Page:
Last week, Bloomberg News reporter Nancy Cook noted on her Twitter feed that iconic fashion photographer Annie Leibovitz was seen at the White House. According to Cook, Leibovitz was there to take photos of President Joe Biden’s press secretary Jen Psaki “for an upcoming magazine profile.”
No big deal in the scheme of things. These glowing profiles of Democratic women are frequently done in fashion magazines and in mainstream media publications. We’ve gotten so used to them, in fact, that unless you’re a big fan of the woman being profiled you rarely, if ever, give the story a second glance.
But during the Fox News “Outnumbered” program Friday, former White House press secretary Kayleigh McEnany was asked to weigh in on the double standards shown by the media during the Trump administration towards Republican women and mothers in leadership positions compared to the puff pieces Democratic women in similar roles often get. And she brought up a point that I think is worth amplifying, because it’s a persistent issue that needs to change.
While McEnany stated emphatically that “we need investigative journalism” and not “fawning coverage,” she also flashed back to how New York Times journalist Maggie Haberman lovingly touted a December 2020 Glamour magazine profile of then-Biden campaign manager Jen O’Malley Dillon, who talked about juggling motherhood and being a presidential campaign manager at the same time.
“Putting aside everything else, it is rare to hear a woman speaking unapologetically and unselfconsciously about life having kids and an intense job,” Haberman tweeted, apparently forgetting that there were numerous women in the Trump White House, like McEnany, who are also mothers with pretty demanding jobs.
McEnany’s response to Haberman’s tweet included no words. Instead, she tweeted a photo of herself smiling while pushing her infant daughter Blake in a stroller in the White House while carrying two shoulder bags that were packed full, after what appeared to be a long day at the office.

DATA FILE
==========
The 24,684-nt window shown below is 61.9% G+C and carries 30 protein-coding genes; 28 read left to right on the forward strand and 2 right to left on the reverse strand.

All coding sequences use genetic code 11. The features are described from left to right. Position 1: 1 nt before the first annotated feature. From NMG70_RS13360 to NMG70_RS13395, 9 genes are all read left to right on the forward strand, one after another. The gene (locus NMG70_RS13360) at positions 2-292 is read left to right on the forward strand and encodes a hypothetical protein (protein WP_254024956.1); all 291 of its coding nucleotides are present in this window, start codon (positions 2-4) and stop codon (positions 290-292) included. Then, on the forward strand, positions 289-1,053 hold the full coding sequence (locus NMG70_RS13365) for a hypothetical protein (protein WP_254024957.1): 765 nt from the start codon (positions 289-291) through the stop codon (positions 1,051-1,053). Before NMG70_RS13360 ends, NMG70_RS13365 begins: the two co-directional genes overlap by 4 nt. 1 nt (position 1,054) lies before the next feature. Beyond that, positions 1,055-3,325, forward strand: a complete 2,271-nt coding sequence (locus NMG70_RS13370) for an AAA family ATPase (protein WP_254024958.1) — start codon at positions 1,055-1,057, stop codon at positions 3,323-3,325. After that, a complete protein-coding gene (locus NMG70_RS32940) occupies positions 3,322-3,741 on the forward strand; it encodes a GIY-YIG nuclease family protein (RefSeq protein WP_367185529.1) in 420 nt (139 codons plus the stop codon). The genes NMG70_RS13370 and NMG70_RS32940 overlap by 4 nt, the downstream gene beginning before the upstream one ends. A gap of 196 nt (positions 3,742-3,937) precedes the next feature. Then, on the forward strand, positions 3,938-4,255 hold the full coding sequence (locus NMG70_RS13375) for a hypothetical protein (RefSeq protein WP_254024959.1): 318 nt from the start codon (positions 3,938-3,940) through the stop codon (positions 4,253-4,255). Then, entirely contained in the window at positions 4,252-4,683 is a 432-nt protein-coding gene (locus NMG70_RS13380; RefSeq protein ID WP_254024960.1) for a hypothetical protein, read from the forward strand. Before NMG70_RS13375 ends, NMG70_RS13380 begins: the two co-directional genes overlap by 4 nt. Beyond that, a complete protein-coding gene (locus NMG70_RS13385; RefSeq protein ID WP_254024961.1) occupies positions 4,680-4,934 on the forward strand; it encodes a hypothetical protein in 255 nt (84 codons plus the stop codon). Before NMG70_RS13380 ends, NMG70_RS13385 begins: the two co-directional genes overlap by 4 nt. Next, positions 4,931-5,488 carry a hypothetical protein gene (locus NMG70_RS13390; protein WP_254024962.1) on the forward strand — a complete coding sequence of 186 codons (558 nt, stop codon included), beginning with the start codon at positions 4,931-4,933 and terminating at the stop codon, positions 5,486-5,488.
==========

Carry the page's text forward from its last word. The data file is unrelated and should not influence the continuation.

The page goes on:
McEnany also recalled how at one point, the New York Times took photos of several female Trump campaign figures back in 2016 for a piece that never got published by the paper.
“We kept waiting for the story to pop. It never did because it just simply wasn’t negative enough,” McEnany noted.
We kept waiting for the story to pop. It never did because it just simply wasn’t negative enough.
Her point was not, “Hey, where’s MY elegant magazine profile, you jerks?”, as some of her critics predictably suggested. Instead, it was about the respect that Republican women had not demanded but earned — respect which is not shown by the Usual Suspects in the media and on the left.
Republican women, especially mothers, are often treated as though their opinions are irrelevant, because they don’t march in lockstep with the left, and therefore aren’t worthy of praise and appreciation. Why is this considered okay?
What happened to the respect that is supposed to be shown towards women who have differing viewpoints?
If you’re a media outlet that is going to do a fawning piece on a Democrat mother, there’s nothing wrong with that. But how about at the very least acknowledging from time to time that there are hard-working Republican moms out there as well, many who are also doing the tough balancing act between motherhood and work?
This is one more on a long list of double standards employed by the media that needs to change and change soon.
Media analyst Stacey Matthews has also written under the pseudonym Sister Toldjah and is a regular contributor to RedState and Legal Insurrection.